Pedestrian in Arizona Killed by Self-Driving Uber Vehicle
An autonomous Uber vehicle was recently responsible for the death of a pedestrian in Tempe, Ariz.
The incident occurred this past Sunday at 10 p.m., when 49-year-old Elaine Herzberg attempted to make her way across a busy intersection while walking outside of the designated crosswalk. As she crossed from the west side of Curry Road, the self-driving Uber car was traveling northbound right in her direction. After the collision, Herzberg was sent to the hospital, where she passed away.
As a result of this tragic fatality, Uber announced on Monday that they have decided to put a stop on their testing of driverless vehicles in several cities throughout the country, including San Francisco, Phoenix, Pittsburgh, and Toronto.
Although the crash is being investigated further by The National Transportation Safety Board, robotic driving systems have never been under scrutiny by the federal government. Instead, officials in the Federal transportation industry have depended on information extracted from voluntary safety reporting to help monitor driverless car technology.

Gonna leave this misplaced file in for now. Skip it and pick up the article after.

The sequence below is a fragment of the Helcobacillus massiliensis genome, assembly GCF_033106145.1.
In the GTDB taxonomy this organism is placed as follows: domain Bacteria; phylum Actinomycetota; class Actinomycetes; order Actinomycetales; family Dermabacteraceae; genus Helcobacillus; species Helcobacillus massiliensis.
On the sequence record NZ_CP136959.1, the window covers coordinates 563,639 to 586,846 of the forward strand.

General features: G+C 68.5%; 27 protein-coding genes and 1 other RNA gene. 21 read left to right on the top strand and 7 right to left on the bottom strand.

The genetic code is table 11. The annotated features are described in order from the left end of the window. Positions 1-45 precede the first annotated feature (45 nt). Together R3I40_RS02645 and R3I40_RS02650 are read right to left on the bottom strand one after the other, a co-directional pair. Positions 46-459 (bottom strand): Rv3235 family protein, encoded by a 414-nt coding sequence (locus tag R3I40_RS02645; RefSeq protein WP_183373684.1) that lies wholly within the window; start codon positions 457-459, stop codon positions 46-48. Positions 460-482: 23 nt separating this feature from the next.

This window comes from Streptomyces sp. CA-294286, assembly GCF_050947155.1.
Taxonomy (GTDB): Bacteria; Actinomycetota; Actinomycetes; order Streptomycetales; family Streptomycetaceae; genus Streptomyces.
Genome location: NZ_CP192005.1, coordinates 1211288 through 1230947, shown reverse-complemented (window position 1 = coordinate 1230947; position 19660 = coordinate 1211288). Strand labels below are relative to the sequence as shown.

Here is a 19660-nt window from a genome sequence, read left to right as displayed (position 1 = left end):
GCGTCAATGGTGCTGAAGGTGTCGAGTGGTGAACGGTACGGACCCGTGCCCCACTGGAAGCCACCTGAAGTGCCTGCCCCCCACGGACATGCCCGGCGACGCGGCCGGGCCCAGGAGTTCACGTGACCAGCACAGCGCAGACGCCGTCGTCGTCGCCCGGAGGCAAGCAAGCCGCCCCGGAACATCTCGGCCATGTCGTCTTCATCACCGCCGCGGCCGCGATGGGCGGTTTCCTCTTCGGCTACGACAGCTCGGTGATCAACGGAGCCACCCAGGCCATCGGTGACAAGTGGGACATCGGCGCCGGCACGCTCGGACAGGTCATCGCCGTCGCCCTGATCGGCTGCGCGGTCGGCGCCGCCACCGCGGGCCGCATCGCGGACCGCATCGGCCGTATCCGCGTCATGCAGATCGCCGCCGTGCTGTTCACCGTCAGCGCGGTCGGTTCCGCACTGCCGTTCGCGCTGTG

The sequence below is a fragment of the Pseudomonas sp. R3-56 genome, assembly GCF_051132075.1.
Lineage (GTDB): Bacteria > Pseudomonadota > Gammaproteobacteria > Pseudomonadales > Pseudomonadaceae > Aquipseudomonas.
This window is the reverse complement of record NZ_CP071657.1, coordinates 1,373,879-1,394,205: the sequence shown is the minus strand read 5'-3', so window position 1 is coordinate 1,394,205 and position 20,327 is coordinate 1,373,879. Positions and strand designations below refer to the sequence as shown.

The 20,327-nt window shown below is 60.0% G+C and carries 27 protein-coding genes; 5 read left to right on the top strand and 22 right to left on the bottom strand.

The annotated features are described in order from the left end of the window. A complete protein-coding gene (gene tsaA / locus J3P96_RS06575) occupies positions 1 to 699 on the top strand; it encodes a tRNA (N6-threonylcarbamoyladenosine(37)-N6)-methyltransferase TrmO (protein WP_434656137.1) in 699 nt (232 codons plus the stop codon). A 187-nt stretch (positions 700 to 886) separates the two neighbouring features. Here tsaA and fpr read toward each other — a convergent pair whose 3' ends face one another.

Missy Cummings, who specializes in robotics at Duke University, said she believes that there are still many flaws that need to be addressed regarding the operation of self-driving cars.
“Just because you map an area doesn’t mean your computer system is necessarily going to pick up a pedestrian, particularly one that wasn’t in a cross walk,” she said. “The car cameras, the vision systems, they don’t perform inductively, meaning they can’t guess about the appearance of someone in a particular place and time.”
Uber CEO Dara Khosrowshahi sent out a tweet regarding the unfortunate crash, explaining that his company is trying hard to figure out what went wrong in this situation. A spokeswoman from the company also released a brief statement after the accident.
“Our hearts go out to the victim’s family. We are fully cooperating with local authorities in their investigation of this incident,” she said.